Synopses & Reviews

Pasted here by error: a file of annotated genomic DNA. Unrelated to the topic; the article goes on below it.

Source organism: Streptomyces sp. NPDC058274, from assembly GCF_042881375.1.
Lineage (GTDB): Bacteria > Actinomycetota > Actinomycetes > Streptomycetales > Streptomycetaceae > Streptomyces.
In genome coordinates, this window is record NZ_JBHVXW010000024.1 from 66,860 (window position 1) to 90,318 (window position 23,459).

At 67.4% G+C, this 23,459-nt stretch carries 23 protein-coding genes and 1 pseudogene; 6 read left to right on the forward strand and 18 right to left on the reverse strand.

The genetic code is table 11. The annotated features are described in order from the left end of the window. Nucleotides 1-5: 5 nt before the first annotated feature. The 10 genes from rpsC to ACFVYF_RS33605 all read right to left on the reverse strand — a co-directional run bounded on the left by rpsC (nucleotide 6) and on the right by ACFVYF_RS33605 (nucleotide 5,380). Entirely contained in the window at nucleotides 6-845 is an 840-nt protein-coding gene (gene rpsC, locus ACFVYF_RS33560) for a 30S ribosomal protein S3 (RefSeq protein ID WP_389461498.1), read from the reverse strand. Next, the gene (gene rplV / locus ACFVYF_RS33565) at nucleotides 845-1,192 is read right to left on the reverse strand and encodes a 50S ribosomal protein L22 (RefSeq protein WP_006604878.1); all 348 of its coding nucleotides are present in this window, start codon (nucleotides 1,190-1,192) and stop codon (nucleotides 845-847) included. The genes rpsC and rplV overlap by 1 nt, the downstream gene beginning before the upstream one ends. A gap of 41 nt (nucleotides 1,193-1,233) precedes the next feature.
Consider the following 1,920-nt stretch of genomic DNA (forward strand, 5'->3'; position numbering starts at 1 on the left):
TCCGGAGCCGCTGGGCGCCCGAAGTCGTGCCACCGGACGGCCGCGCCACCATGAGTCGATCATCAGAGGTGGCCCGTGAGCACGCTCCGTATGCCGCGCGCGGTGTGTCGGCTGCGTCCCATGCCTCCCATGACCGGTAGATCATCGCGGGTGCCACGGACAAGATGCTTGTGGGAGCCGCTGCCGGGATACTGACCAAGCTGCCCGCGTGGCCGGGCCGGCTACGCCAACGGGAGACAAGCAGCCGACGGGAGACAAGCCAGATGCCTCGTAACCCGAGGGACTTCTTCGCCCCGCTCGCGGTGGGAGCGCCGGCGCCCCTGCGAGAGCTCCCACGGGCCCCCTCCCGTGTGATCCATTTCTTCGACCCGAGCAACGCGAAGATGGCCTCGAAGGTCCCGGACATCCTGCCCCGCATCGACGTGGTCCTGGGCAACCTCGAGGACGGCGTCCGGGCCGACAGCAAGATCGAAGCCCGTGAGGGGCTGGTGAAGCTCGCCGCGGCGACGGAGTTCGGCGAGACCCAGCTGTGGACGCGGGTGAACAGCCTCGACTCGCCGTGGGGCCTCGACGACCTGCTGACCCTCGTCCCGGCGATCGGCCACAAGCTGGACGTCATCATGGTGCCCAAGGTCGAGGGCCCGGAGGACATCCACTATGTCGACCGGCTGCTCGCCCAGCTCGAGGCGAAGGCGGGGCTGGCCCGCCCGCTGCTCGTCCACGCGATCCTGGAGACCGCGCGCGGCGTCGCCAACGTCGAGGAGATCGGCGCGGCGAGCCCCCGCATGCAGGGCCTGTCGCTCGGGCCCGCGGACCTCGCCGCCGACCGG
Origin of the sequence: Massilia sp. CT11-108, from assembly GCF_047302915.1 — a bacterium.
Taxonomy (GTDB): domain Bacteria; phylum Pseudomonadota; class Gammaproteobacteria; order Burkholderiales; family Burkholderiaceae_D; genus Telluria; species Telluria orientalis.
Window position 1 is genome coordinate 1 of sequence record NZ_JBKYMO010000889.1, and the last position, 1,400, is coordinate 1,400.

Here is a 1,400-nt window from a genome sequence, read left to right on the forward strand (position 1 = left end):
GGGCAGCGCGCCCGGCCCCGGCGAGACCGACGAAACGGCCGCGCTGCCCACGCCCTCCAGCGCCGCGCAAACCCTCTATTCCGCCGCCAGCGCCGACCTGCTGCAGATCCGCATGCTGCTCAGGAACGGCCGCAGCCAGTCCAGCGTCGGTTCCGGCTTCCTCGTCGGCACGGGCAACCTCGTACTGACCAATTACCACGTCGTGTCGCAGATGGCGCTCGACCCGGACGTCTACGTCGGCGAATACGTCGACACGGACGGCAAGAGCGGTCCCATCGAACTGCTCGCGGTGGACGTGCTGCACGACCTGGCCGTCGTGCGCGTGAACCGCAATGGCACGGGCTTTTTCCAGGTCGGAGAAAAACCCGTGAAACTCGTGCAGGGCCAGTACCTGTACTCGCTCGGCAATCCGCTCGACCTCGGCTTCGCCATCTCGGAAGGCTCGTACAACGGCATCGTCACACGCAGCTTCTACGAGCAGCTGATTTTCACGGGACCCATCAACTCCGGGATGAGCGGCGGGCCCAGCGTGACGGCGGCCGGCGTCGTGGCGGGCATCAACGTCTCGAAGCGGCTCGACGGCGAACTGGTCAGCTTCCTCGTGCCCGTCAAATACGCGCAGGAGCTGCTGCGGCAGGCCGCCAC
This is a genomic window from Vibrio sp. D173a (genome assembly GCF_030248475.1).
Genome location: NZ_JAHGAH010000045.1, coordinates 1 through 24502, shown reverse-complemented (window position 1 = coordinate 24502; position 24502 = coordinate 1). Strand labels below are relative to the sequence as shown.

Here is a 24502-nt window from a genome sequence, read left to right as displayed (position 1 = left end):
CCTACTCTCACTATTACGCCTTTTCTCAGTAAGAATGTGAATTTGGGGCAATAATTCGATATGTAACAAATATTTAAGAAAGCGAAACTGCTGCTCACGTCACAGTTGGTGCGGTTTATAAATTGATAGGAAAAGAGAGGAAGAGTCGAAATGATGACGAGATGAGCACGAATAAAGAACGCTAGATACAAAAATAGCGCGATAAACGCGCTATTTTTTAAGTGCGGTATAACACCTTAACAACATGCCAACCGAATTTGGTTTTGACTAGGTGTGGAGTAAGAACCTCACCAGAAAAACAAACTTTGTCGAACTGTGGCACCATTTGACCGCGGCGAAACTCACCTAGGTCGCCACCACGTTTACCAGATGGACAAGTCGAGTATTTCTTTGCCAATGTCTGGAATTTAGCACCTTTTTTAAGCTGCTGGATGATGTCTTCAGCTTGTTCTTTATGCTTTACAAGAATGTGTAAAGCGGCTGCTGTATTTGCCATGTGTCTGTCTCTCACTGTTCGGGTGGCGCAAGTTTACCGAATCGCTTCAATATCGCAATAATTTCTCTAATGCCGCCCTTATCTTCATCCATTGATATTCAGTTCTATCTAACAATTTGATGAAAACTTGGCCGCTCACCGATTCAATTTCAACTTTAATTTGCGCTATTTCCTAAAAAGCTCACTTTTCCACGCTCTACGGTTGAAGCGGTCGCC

The action is set in Sicily, where Don Pedro, Prince of Aragon, has recently defeated his half-brother, the bastard Don John, in a military engagement. Apparently reconciled, they return to the capital, Messina, as guests of the Governor, Leonato. There Count Claudio, a young nobleman serving in Don Pedro's army, falls in love with Hero, Leonato's daughter, whom Don Pedro woos on his behalf. The play's central plot shows how Don John maliciously deceives Claudio into believing that Hero has taken a lover on the eve of her marriage, causing Claudio to repudiate her publicly, at the altar.Count Claudio falls in love with Hero, the daughter of his host. Hero's cousin Beatrice (a confirmed spinster) and Benedict (an eternal bachelor) are each duped into believing the other is in love with them. Claudio is deceived by a malicious plot and denounces Hero as unchaste before they marry. She faints and is believed dead, but recovers to be proved innocent by a chance discovery. Benedict wins Beatrice's love defending her cousin's honour, and to his surprise, Claudio is reunited with Hero, who he believed dead.LEONATOI learn in this letter that Don Peter of Arragon comes this night to Messina.MessengerHe is very near by this: he was not three leagues off when I left him.LEONATOHow many gentlemen have you lost in this action?MessengerBut few of any sort, and none of name.LEONATOA victory is twice itself when the achiever brings home full numbers. I find here that Don Peter hath bestowed much honour on a young Florentine called Claudio.MessengerMuch deserved on his part and equally remembered by Don Pedro: he hath borne himself beyond the promise of his age, doing, in the figure of a lamb, the feats of a lion: he hath indeed better bettered expectation than you must expect of me to tell you how.LEONATOHe hath an uncle here in Messina will be very much glad of it.MessengerI have already delivered him letters, and there appears much joy in him; even so much that joy could not show itself modest enough without a badge of bitterness.LEONATODid he break out into tears?MessengerIn great measure.LEONATOA kind overflow of kindness: there are no faces truer than those that are so washed. How much better is it to weep at joy than to joy at weeping BEATRICEI pray you, is Signior Mountanto returned from the wars or no?MessengerI know none of that name, lady: there was none such in the army of any sort.LEONATOWhat is he that you ask for, niece?HEROMy cousin means Signior Benedick of Padua.MessengerO, he's returned; and as pleasant as ever he was.BEATRICEHe set up his bills here in Messina and challenged Cupid at the flight; and my uncle's fool, reading the challenge, subscribed for Cupid, and challenged him at the bird-bolt. I pray you, how many hath he killed and eaten in these wars? But how many hath he killed? for indeed I promised to eat all of his killing.